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Your questions answered - April 23

22 March 2023

Each issue, British Safety Council will use this page to answer YOUR questions. Please send any problems, issues or general enquiries about health, safety and wellbeing to policy@britsafe.org and their experts will respond in future issues.

Q: As a small business owner, what do you advise I do to support my staff's mental health?

Employers have a legal duty to protect their employees from stress at work by doing a risk assessment and then acting on it. If you have fewer than five members of staff you are not required to write anything down, though it’s a good idea to so you can refer to it later. The HSE has a helpful assessment template for this.

There are other ways to support your employees' mental health, which include promoting and creating an open culture where it is safe for employees to discuss their mental health and wellbeing. You can also offer mental health training to your managers and employees to help them spot the signs of mental ill-health and learn how to support each other. 

Encourage your staff to take regular breaks and avoid working outside their regular hours. Also, consider offering flexible working arrangements to help employees achieve a better work-life balance. If you work in construction, transport or logistics, contact our sister charity Mates in Mind.

Q: I often work more than 60 hours a week in my job as a cleaner, can my boss make me do this?

In the UK, the law limits the number of hours an employee can work per week, including any overtime to 48 hours, averaged over a 17-week period. However, employees can choose to work longer hours if they sign a written agreement to opt-out.

If your employer is asking you to work more than 48 hours a week (or more than your agreed hours if lower), they must have your written agreement to opt-out of the maximum working week limit. Even if you have agreed to opt-out, your employer must still ensure that your working hours do not pose a risk to your health and safety.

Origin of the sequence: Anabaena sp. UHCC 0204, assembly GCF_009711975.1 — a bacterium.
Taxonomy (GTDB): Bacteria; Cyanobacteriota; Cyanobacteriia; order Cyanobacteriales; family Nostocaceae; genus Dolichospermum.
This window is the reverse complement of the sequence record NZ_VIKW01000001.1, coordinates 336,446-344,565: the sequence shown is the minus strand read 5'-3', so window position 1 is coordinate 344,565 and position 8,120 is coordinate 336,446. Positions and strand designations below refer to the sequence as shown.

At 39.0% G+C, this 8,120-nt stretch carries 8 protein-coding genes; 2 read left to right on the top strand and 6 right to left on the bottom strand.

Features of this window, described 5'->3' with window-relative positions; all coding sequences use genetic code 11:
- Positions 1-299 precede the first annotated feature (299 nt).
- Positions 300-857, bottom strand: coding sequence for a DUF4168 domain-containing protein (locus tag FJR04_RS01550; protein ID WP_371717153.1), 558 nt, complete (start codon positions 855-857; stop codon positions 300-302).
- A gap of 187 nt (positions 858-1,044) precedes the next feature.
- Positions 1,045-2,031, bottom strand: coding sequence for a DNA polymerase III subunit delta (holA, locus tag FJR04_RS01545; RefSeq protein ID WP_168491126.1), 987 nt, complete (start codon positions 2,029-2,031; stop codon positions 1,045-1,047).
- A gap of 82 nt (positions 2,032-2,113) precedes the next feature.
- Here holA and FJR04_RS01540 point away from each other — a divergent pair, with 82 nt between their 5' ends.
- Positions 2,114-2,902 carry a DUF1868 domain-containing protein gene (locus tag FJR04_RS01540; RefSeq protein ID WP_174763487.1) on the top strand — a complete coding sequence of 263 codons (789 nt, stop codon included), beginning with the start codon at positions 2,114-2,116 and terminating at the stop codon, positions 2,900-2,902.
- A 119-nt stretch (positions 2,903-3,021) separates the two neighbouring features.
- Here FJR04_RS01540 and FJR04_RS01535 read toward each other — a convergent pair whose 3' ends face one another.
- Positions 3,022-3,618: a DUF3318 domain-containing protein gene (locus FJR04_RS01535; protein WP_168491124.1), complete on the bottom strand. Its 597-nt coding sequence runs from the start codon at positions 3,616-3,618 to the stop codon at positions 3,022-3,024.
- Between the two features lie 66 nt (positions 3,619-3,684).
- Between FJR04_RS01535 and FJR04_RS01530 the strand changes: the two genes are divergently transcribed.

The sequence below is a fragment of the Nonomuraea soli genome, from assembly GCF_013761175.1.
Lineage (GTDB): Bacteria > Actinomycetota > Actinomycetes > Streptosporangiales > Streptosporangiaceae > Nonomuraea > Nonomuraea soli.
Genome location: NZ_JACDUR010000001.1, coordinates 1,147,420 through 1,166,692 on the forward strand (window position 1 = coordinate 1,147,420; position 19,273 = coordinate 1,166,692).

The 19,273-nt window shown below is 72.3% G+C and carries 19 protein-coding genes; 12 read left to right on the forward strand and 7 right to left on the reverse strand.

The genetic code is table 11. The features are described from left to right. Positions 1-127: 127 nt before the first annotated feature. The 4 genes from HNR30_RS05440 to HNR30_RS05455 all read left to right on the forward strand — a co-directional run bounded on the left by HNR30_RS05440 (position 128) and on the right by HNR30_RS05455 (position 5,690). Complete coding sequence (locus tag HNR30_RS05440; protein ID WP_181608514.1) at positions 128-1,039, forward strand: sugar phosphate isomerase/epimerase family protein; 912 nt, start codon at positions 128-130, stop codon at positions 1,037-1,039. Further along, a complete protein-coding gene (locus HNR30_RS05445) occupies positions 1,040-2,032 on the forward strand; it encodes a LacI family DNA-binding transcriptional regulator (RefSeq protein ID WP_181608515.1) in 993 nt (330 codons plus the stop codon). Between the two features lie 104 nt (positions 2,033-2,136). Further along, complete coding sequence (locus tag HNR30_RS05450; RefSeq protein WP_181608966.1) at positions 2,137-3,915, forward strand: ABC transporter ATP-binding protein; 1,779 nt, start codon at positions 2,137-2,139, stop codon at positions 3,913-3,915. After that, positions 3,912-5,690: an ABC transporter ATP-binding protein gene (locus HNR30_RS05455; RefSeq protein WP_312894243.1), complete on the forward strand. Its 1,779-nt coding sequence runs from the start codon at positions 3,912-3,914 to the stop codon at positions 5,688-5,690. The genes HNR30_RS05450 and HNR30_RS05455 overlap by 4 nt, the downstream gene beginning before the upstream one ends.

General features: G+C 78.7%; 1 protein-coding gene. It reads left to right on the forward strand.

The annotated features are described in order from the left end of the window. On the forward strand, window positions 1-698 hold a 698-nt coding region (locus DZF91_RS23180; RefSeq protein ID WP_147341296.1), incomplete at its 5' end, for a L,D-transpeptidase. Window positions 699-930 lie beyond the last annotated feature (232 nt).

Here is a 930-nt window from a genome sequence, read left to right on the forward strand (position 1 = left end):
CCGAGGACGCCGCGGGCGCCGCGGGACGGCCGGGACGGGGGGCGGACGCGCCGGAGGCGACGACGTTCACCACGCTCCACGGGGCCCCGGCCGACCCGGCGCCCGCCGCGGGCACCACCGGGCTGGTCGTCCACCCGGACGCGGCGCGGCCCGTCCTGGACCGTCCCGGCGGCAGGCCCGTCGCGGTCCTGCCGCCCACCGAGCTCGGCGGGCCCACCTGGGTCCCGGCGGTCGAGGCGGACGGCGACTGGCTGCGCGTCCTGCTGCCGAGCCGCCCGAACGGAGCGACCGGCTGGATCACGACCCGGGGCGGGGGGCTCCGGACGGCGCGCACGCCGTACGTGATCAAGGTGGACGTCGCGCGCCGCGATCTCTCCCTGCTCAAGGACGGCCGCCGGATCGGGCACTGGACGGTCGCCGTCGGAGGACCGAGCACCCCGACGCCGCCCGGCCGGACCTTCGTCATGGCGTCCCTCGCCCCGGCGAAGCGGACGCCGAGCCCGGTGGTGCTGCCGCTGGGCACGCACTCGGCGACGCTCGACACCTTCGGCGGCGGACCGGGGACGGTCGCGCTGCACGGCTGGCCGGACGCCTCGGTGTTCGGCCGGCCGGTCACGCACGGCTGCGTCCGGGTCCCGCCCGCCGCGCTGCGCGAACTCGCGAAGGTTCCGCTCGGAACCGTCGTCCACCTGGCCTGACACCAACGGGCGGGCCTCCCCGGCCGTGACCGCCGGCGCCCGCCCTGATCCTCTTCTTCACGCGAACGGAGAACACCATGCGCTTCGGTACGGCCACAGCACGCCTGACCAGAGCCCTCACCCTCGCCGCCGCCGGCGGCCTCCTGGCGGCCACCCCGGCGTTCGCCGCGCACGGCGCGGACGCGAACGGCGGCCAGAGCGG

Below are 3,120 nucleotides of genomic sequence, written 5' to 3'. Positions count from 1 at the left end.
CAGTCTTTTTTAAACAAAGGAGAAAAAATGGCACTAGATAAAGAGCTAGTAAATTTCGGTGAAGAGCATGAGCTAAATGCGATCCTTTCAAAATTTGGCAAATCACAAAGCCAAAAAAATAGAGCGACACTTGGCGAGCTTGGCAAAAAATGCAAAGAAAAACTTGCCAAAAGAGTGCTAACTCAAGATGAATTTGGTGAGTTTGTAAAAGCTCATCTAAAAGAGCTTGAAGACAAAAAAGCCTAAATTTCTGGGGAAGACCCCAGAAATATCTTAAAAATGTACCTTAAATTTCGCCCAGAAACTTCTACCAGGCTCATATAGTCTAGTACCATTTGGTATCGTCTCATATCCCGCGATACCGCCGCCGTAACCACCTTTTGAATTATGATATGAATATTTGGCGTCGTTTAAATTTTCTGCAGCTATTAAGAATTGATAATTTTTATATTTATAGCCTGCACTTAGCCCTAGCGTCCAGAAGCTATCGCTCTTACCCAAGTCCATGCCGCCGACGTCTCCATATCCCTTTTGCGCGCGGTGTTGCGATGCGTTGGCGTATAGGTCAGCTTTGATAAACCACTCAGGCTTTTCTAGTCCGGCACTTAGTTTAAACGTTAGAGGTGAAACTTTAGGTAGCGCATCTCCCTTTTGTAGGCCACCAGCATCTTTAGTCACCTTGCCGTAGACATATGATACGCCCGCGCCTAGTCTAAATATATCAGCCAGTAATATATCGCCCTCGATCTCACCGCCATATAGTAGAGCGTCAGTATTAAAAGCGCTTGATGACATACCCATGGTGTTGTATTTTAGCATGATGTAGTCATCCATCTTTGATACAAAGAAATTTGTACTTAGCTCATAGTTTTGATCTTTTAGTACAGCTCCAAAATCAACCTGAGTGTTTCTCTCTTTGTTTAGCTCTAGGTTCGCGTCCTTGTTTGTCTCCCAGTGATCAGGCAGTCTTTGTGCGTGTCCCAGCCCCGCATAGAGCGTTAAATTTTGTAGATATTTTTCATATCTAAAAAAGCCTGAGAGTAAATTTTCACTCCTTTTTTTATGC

If you have not agreed to opt-out, your employer cannot force you to work more than 48 hours per week. If your employer tries to force you to work more than the legal maximum, you may have a legal right to refuse to work the additional hours. If you feel uncomfortable discussing the matter with your boss, you can contact the ACAS Helpline or seek advice from a trade union or a legal advisor.

It's important to prioritise your health and wellbeing, and it's not uncommon for employers to request additional work hours during busy periods. However, it's also important to ensure that your employer is following the law and that you are not working excessive hours that could harm your physical and mental health.

Q: There’s a lot of advice and training out there on how to lift a heavy object, but what are your top tips?

Here are some tips when lifting a heavy object, which should help you avoid being injured:

  1. Size up the load - before you lift the object, assess its weight and size. If it is too heavy or awkward to carry alone, get help or use a trolley to move it.

  2. Get in position - stand close to the object with your feet shoulder-width apart, with one foot slightly ahead of the other for balance. Bend at your knees, not your waist, and keep your back straight. Tighten your stomach muscles to support your spine.

  3. Get a good grip - use both hands to get a good grip on the object. If the object has handles, use them. If not, hug the object close to your body to help distribute the weight evenly.

  4. Lift smoothly - straighten your legs slowly as you lift the object. Avoid jerking or twisting your body, as this can strain your back muscles.

  5. Move carefully - walk slowly and carefully with the load, keeping it close to your body. Avoid twisting your body or bending sideways, as this can cause strain on your back muscles.

  6. Lower the object - when you reach your destination, lower the object by bending your knees and keeping your back straight. Avoid dropping or throwing the object, which can cause injury to yourself or others.

Finally, remember to take breaks and rest as needed, and always seek help or use equipment when lifting objects that you think are too large or heavy for you to handle on your own.

Don’t forget to submit YOUR questions to policy@britsafe.org